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The US has been added to an annual list of “backsliding” democracies for the first time, the International IDEA think tank has said, pointing to a “visible deterioration” it said began in 2019.

Globally, more than one in four people live in a backsliding democracy, a proportion that rises to more than two in three with the addition of authoritarian or “hybrid” regimes, according to the Stockholm-based International Institute for Democracy and Electoral Assistance.

“This year we coded the United States as backsliding for the first time, but our data suggest that the backsliding episode began at least in 2019,” it said in its report.

Alexander Hudson, a co-author of the report, said: “The United States is a high-performing democracy, and even improved its performance in indicators of impartial administration (corruption and predictable enforcement) in 2020. However, the declines in civil liberties and checks on government indicate that there are serious problems with the fundamentals of democracy.”

The report says: “A historic turning point came in 2020-21 when former president Donald Trump questioned the legitimacy of the 2020 election results in the United States.”

In addition, Hudson pointed to a “decline in the quality of freedom of association and assembly during the summer of protests in 2020” after the police killing of George Floyd.

International IDEA bases its assessments on 50 years of democratic indicators in about 160 countries, assigning them to three categories: democracies (including those that are “backsliding”), “hybrid” governments and authoritarian regimes.

The organization’s secretary general, Kevin Casas-Zamora, said: “The visible deterioration of democracy in the United States, as seen in the increasing tendency to contest credible election results, the efforts to suppress participation (in elections), and the runaway polarization … is one of the most concerning developments.”

He warned of a knock-on effect, noting: “The violent contestation of the 2020 election without any evidence of fraud has been replicated, in different ways, in places as diverse as Myanmar, Peru and Israel.”

The number of backsliding democracies has doubled in the past decade, accounting for a quarter of the world’s population. In addition to “established democracies” such as the US, the list includes EU member states Hungary, Poland and Slovenia.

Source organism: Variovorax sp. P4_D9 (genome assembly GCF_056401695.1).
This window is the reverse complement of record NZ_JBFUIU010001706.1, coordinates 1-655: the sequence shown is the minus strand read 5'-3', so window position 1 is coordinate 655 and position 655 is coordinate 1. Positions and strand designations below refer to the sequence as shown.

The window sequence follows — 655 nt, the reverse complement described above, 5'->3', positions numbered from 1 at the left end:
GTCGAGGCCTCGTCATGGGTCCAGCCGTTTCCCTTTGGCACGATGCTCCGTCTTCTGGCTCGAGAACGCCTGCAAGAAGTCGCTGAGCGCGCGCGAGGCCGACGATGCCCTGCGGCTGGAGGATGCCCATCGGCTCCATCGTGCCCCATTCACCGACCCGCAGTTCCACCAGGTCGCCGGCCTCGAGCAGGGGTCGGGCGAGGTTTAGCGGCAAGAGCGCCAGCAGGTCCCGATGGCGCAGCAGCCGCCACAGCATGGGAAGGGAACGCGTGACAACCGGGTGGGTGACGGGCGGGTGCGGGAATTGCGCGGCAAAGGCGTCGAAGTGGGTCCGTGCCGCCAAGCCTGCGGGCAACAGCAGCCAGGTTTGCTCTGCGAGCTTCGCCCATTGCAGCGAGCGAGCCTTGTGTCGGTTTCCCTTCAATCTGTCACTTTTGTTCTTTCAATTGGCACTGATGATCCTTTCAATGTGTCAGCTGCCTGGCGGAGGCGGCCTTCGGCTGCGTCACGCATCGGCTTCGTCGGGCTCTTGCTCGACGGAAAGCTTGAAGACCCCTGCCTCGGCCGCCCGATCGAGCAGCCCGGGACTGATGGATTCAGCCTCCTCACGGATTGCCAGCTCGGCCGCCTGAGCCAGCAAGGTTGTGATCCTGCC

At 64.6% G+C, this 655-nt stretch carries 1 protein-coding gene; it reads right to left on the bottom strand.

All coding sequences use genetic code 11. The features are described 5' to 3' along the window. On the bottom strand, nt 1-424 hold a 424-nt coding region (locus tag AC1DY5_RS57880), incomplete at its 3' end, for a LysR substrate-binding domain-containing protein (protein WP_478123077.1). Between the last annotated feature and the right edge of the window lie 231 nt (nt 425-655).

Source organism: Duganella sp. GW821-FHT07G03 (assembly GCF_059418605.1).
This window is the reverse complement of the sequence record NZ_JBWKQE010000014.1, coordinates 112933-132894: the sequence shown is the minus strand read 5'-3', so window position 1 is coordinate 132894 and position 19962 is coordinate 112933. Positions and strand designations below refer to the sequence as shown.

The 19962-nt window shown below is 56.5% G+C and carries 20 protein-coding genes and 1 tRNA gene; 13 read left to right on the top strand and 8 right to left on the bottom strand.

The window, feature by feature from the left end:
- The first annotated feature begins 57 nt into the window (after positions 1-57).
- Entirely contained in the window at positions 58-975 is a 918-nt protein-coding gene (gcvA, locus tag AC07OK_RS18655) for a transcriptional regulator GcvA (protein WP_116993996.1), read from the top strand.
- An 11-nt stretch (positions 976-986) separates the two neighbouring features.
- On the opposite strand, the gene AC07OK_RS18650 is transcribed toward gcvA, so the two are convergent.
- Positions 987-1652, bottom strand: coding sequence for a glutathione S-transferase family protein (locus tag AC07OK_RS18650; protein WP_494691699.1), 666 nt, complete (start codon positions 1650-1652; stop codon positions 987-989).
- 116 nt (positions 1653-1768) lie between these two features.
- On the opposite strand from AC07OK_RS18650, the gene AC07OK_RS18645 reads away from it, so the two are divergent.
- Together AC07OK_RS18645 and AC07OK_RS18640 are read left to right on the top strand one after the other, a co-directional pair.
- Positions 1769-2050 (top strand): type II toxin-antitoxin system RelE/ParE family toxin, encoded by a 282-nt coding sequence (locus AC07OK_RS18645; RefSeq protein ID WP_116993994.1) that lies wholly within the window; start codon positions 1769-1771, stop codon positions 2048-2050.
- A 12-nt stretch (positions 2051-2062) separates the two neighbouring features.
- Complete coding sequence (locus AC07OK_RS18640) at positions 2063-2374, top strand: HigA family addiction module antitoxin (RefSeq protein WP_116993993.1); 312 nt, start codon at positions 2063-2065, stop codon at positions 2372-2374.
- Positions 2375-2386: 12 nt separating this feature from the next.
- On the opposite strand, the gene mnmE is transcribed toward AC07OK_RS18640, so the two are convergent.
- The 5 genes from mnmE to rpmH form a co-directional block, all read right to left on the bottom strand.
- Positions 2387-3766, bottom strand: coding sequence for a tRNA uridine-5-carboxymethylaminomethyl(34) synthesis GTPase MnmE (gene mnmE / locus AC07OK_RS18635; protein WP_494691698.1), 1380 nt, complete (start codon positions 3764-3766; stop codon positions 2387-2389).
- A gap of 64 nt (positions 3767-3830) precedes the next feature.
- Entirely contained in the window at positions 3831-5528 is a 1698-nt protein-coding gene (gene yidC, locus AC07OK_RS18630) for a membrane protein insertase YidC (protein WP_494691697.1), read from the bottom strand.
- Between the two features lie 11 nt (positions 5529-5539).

Two countries that were on the list last year – Ukraine and North Macedonia – were removed this year after their situations improved. Two others, Mali and Serbia, left the list because they were no longer considered democracies.

While Myanmar moved from a democracy to an authoritarian regime, Afghanistan and Mali entered this category from their previous label of hybrid governments.

For the fifth consecutive year, in 2020, countries veering towards authoritarianism outnumbered those experiencing democratisation. International IDEA expects this trend to continue for 2021.

For 2021, according to the group’s provisional assessment, the world counts 98 democracies – the lowest number in many years – as well as 20 hybrid governments including Russia, Morocco and Turkey, and 47 authoritarian regimes including China, Saudi Arabia, Ethiopia and Iran.

Adding backsliding democracies to the hybrid and authoritarian states, “we are talking about 70% of the population in the world”, Casas-Zamora said. “That tells you that there is something fundamentally serious happening with the quality of democracy.”

The report says the trend towards democratic erosion has “become more acute and worrying” since the start of the Covid-19 pandemic.

“Some countries, particularly Hungary, India, the Philippines and the USA, have (imposed) measures that amount to democratic violations – that is, measures that were disproportionate, illegal, indefinite or unconnected to the nature of the emergency,” it says.

Casas-Zamora said: “The pandemic has certainly accelerated and magnified some of the negative trends, particularly in places where democracy and the rule of law were ailing before the pandemic.”

This article appeared in The Guardian.


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